But, as it appeared, he wasn’t selling much that night. Almost nothing. He even seemed discouraged. (Although now I may be reading into this because it fits the illustration.) Either way…sales were certainly down.
I wondered if it were more than the weather…if in fact part of the reason was his cheer.
Anything “BRRR…ice cold…” doesn’t grab my attention as much when I’m already cold.
I don’t know what the warm beer cheer is, but that would almost seem to have been a better one this night. Maybe even a cheer for hot chocolate.
It reminded me though of how we “market” sometimes…even in the church.
Sometimes our marketing doesn’t match our market
Okay, I’ll get pushback that the church shouldn’t market. (I love hearing from those guys.) Call it what you want, but we have a message we are trying to tell. We hopefully think about how we tell it. If you don’t then you can ignore this post and I will catch you next time. Marketing is the process of packaging a story in a way that others become interested in it. I think we attempt that every week.
Jesus seemed to share His message in a way the audience He was speaking to could more easily understand. That’s why He used parables. It seems to be why He used a lot of farming illustrations. (They were plentiful in His audience.)
I wonder if we, as a church, need to get better at telling our story…marketing our message.
So, with that in mind, here’s my advice:
Make sure your marketing matches your market.
Make sure your story-telling matches your audience.
To do that, ask yourself:
Who are the people you are trying to reach?
Who are the people with whom you want to share your message?
Who are the people needing to know what you know?
Who are the people needing to believe what you believe?
What do they think like? What are they interested in? What motivates them? What inspires them?
What do they need most? What are their greatest fears? With what do they struggle most?
How can you tell the story in a way that they hear and are motivated to respond?
Does your “marketing” match your market?
Is there a sweeter word in the English language?
A word that comes with deep meaning and emotion.
Striving to provide perfect environments for the ones she loves.
Incredible patience with little hands.
Strength beyond measure.
Always believing the best from her children.
A model and teacher of compassion.
Skilled for laughing at kid jokes that aren’t even funny.
Accepting of others.
Stability during chaos.
A tender touch but a hug that never lets go.
What do you think of when you hear the word mother?
I want to give a tribute to the mother who has no children.
I’ve always been sensitive this time of year to the mothers without children.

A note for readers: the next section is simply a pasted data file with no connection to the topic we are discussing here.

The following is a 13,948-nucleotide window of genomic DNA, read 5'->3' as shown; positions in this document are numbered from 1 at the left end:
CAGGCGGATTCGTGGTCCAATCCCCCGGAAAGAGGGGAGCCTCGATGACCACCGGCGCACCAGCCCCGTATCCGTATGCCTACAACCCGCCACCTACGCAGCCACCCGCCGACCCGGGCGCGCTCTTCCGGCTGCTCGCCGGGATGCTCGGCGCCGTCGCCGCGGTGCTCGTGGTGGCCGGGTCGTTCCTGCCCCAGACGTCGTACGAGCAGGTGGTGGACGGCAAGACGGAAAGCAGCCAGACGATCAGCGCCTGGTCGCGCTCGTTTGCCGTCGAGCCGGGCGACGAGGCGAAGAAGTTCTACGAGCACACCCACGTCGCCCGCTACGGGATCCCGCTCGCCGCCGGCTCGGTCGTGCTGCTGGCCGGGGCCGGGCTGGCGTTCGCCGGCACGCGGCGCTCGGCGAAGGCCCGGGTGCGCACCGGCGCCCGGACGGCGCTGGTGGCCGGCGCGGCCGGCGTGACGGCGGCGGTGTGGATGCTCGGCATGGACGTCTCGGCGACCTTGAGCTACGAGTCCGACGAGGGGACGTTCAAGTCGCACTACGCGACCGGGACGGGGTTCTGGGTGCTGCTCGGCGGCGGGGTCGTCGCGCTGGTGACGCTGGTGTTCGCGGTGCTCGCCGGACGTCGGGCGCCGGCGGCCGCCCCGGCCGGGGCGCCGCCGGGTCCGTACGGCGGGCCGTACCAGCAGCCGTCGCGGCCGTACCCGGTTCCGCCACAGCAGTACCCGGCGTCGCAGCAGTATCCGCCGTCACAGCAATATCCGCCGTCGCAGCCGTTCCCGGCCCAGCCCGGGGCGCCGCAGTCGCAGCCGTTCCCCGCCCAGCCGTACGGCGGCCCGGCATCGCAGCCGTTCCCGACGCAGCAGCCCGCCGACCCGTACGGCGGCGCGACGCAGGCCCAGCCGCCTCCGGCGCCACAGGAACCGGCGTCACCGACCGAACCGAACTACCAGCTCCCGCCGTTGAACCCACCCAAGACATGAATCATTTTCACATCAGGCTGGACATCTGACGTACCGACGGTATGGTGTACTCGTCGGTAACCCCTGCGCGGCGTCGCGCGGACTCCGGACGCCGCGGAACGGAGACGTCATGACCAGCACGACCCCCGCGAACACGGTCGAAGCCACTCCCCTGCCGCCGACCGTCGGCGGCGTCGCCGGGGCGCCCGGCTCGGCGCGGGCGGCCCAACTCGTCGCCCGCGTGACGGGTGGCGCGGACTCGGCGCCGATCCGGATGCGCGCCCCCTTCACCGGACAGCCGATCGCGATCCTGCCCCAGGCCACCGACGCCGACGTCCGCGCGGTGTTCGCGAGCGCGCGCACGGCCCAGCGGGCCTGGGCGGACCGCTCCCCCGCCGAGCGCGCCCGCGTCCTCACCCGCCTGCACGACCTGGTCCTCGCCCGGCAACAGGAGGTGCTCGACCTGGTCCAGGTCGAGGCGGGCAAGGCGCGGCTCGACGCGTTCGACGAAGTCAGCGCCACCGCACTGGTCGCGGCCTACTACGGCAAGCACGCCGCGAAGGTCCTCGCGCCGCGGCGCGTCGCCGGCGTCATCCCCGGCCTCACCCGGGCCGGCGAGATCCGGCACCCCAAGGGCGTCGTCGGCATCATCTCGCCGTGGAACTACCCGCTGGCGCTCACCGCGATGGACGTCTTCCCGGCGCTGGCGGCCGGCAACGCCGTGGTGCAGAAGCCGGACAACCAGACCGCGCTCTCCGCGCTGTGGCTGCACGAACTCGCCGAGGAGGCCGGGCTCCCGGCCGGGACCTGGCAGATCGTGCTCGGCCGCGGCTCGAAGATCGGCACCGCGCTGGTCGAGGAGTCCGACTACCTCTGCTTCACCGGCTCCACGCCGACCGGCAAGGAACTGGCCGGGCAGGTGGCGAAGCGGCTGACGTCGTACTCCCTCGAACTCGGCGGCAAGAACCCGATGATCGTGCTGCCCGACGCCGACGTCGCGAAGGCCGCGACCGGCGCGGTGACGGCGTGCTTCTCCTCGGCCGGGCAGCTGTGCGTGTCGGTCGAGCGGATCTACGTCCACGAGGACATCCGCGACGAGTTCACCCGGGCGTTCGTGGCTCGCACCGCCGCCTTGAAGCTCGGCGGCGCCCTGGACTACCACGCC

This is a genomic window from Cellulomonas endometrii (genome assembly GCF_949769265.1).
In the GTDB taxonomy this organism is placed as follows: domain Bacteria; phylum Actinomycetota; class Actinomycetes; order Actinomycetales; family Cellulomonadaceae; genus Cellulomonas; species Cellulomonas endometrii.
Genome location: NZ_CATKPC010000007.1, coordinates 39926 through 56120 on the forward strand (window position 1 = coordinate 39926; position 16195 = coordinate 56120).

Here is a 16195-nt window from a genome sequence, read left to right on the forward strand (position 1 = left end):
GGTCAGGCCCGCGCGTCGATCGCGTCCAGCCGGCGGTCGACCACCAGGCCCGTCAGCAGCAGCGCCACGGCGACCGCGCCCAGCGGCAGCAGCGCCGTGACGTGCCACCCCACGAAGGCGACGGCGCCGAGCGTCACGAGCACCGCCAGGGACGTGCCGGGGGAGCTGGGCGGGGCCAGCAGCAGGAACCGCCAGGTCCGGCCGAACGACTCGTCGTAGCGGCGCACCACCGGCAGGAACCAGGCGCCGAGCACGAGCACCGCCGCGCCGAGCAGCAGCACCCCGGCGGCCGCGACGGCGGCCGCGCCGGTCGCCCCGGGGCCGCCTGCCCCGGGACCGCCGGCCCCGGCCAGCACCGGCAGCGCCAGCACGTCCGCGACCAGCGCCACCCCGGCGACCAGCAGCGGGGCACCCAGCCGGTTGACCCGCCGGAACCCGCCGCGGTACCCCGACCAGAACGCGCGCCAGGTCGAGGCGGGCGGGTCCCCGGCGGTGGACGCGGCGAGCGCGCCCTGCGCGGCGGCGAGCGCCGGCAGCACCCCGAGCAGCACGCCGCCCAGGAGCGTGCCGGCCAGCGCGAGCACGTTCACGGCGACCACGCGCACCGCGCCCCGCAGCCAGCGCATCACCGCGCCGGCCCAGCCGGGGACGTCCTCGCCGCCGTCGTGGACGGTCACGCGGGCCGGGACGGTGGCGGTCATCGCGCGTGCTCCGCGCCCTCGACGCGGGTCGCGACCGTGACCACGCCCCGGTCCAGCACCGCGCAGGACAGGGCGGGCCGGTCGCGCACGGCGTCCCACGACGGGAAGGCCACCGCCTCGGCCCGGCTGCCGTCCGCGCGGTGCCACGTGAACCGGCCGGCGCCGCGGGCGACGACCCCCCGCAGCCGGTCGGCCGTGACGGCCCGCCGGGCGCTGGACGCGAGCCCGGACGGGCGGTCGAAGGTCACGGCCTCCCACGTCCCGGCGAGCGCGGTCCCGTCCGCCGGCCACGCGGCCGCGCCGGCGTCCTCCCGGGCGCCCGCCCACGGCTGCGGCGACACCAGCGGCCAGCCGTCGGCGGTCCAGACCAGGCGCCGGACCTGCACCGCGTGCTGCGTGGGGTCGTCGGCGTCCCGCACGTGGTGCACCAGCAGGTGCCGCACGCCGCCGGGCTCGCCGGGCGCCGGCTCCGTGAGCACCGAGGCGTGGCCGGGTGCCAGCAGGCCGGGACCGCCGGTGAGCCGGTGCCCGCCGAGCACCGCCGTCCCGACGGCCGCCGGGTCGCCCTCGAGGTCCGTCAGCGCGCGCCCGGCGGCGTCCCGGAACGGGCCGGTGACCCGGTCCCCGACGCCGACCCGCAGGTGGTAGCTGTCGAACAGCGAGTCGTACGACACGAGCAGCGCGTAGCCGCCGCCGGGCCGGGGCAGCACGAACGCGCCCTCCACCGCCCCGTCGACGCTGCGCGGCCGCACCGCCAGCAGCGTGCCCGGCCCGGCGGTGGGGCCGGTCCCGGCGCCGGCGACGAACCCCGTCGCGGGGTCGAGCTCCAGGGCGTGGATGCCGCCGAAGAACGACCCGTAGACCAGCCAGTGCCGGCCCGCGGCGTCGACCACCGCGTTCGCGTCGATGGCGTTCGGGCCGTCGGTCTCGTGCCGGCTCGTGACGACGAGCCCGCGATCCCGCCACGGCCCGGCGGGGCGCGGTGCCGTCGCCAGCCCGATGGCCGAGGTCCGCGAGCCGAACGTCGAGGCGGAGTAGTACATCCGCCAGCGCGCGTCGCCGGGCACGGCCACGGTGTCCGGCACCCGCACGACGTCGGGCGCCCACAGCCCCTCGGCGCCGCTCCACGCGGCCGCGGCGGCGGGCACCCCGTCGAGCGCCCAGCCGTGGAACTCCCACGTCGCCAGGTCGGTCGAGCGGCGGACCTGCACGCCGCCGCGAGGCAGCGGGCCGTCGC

You know the ones.
They never had children.
For whatever reason.
Some never tried.
Some never could.
And, for some it’s a hidden pain they carry deeply. Deeper than any wound.
I’m reminded of Hannah’s pain in 1 Samuel 1.
They never had children, but they:
- Care for others sacrificially, simply for the joy of giving.
- Are willing to fight lions, tigers and bears (Oh my!) for the ones they love.
- Have more strength than the average man when caring for someone.
- Are taken advantage of because of their generosity.
- Love deeply and unconditionally.
- Strive to make the world a better place for those around them.
- Always thinking of others and willing to put others ahead of themselves.
Sounds like a mother to me.
Many of them wanted to be a mother — but they never were given that blessing. And, motherhood is a blessing. Just as all parenting is.
They have no children.
But, they have a mother’s heart.
They may not have children — not in the natural sense — but in heart — they are every bit a mother.
They love like a mother. They sacrifice like a mother. They serve like a mother. They give — just like a mother gives.
And, if God were to celebrate Mother’s Day, I think He would include them in the celebration.
Because in God’s way of doing things, it’s always about the heart.
“Man does not see what the LORD sees, for man sees what is visible, but the LORD sees the heart.” (1 Samuel 16:7)
This year, as you celebrate Mother’s Day, don’t forget the mother who has no children.
While you’re at it, don’t forget the one whose mother isn’t here any longer. And, the one who has a hard story with their mother. And, all the others who as one celebrates — another weeps. Let’s be sensitive to the needs of others.
That sounds like something worthy to celebrate on such a wonderful day!